44 of 45 people found the following review helpful
You get a lot more than you pay for,
This review is from: Sony Alpha SAL35F18 35mm f/1.8 A-mount Wide Angle Lens (Black) (Electronics)
This is about as cheap as worthwhile lenses get. There are only two lenses in Sony's lineup that are cheaper than this (the 50mm F1.8, and the 18-55 zoom, which I've also reviewed). As a very low-cost lens, it gets plastic construction, the SAM (Smooth Autofocus Motor) focus system instead of screw drive or SSM (the best focus drive around), and the most basic focus markings. The SAM focusing motor means you have to deal with two focus mode switches; one on the lens, and one on the camera. I could live without that, really; if I had my way, this lens would just use the body-driven focus and ditch the SAM. But putting motors in lenses is the trendy design these days. As I said, this is an all-plastic body; it doesn't feel nearly as solid as something like a Minolta metal body prime or a Tamron 17-50.
So those are the drawbacks of this lens. Let's talk about its good points. This is going to take a lot more space. Remember those cheaper lenses I mentioned? Well, the 18-55 has (or really lacks, depending on how you look at it) one feature that's rather annoying; the front element turns with the focus ring. So if you use something like a graduated filter or polarizer, you have to focus, and then adjust that filter. Well this ultra-low cost 35mm doesn't do that. Turn the focus ring, and the front element stays put. So you can set up your filter, and then move on to focusing - a much better process. And speaking of focusing, if you're a manual transmission kind of shooter, the ring on this lens has a good long range of motion, so you can do a good job of getting just the right focus. Good thing, too, because this lens has a very shot minimum focus distance (MFD), and when you're right up on a subject at F1.8, the depth of field is pretty darn thin, so the focus had better be spot on in a shot like that. I like lenses with short MFD; it's nice to be able to right up to some subjects. Back to the focus ring; it turns a bit too easily for my taste. That's being pretty nitpicky for a lens that costs around $200, though. So, remember the all-plastic construction? Well, it makes this lens light as air. If you worry about weight in your bag, you'll absolutely love this lens. It feels good on the camera, though; I have an A700, which is about the beefiest body short of a full frame body, and it handles well with this lens in place. The autofocus works well (with the A700 body, anyway); I've taken a couple of thousand pictures of dancers in a dark theater, and every time the focus point was set on something focusable (i.e., pretty much anything but the plain backdrop or a solid black area) the lens focused fast and accurately. The images are sharp in the center even wide open. Stop it down just a bit, and it's sharp all the way across. I'd say at least F2.8 to enjoy corner to corner sharpness. There's a bit of distortion, but not much and it's easily fixed. And the flare control is great. I've put the blazing sun just off center, wide open, with a slightly overexposed shot, and only gotten one tiny dot near the center of the shot. Stop it down a bit, and even that goes away. Very impressive. The lens comes with a good hood (that almost doubles the apparent size of the lens), a pinch cap on the front (so it's easy to take off or put on within the hood) with a big orange alpha symbol, and your regular old rear cap, proudly telling the world that this is a Sony lens. Well, they should be proud of it. It's an amazing lens at this price. Another clue that it's a great lens; I toyed around with the idea of buying one for many months, and in that time, I only saw one used copy for sale.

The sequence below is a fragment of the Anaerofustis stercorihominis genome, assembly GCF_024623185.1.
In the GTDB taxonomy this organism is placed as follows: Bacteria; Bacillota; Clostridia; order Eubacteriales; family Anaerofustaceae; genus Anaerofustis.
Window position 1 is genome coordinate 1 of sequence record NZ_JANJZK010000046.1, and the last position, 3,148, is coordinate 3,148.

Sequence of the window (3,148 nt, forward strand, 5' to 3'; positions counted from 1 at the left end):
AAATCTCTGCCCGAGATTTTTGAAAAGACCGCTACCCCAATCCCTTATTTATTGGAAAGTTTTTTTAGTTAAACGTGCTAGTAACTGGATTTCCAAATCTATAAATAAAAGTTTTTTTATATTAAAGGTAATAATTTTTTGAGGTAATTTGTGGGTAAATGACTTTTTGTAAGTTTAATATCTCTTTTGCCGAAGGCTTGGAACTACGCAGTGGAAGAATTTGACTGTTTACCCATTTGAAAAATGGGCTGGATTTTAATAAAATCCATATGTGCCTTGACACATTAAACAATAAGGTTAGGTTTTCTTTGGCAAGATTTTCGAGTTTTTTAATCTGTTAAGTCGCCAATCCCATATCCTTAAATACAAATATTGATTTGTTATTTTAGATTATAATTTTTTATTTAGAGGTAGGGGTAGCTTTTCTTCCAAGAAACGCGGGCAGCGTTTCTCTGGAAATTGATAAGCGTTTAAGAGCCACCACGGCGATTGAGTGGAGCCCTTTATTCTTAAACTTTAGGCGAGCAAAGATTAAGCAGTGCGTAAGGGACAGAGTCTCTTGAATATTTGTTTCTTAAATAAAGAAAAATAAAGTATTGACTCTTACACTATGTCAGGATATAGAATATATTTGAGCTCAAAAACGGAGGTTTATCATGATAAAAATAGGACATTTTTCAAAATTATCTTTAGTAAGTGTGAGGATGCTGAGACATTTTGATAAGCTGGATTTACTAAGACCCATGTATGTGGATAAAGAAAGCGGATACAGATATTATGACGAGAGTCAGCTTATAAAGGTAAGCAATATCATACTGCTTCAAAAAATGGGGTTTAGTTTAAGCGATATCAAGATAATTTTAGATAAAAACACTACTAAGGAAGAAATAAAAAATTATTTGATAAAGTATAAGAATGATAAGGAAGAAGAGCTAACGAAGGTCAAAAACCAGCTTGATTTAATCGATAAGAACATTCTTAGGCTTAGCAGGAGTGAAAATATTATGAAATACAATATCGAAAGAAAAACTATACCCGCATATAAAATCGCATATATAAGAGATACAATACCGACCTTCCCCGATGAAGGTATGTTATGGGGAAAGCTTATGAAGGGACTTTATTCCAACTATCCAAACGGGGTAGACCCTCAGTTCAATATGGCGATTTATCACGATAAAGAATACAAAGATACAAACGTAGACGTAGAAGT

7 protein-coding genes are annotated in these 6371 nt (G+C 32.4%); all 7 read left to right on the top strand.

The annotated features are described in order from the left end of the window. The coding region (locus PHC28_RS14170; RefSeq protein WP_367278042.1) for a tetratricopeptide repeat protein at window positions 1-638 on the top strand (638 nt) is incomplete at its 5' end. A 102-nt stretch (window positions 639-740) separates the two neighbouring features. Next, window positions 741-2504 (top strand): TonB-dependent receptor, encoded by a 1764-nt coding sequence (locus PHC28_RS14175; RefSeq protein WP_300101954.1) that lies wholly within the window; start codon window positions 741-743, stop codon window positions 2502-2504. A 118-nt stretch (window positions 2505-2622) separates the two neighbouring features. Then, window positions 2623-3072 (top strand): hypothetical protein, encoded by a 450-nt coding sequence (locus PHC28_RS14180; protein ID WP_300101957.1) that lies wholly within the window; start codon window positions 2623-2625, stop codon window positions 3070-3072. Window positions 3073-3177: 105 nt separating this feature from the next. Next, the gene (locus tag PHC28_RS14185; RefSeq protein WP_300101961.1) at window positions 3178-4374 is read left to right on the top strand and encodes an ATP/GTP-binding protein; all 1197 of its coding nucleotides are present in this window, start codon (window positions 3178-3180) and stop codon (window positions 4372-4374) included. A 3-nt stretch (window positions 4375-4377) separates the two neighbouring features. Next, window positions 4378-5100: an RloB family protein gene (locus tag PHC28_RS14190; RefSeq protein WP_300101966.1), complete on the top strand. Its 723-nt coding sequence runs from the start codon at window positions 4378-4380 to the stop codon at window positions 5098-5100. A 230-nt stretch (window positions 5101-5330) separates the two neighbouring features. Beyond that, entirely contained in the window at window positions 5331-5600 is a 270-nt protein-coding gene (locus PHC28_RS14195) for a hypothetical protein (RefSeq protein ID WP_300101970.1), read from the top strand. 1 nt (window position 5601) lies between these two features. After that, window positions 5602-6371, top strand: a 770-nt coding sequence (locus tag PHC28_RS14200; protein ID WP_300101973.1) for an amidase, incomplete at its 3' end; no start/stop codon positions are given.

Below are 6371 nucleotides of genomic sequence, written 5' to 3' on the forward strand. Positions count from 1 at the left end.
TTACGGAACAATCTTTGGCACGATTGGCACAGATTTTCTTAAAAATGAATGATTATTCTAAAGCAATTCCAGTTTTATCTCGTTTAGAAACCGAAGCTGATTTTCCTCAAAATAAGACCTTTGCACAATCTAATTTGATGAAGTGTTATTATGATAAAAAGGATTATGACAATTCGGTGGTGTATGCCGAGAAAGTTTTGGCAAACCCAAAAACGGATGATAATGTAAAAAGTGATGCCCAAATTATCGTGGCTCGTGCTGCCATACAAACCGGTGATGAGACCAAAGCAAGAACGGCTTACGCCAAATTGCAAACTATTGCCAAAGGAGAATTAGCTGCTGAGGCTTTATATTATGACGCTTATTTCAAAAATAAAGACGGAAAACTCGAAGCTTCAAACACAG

It takes 55mm filters; this is one of the smaller sizes, so the filters cost a bit less (or a lot less, depending on the quality level you go for).
This lens is a keeper. If you've got a Sony DSLR/DST, you should have one of these.
Update; I've now had this lens for over six months, and am even more convinced that this is one of the best lens values you can possibly find for a Sony DSLR. If you only own one prime lens for your Sony DSLR, it should be this one.
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Showing 1-3 of 3 posts in this discussion
Initial post: Oct 1, 2013 11:23:57 PM PDT
If your lens has a focus switch, then that is all you need to use, the one on the camera is for any lens without a focus switch.
Posted on Mar 1, 2014 2:23:59 AM PST
Thanks for the review! It helped me choose this over the 50mm prime lens. I decided to buy the A58 body only with the 55-200mm zoom lens and this one so I don't have to deal with the kit lens.
In reply to an earlier post on Mar 2, 2014 9:51:48 PM PST
Glad it was helpful! The kit lens is actually pretty great for the price. But nothing beats wide aperture. You can stitch to get wider angle, you can crop if the lens is sharp, but you can't fake F 1.8.
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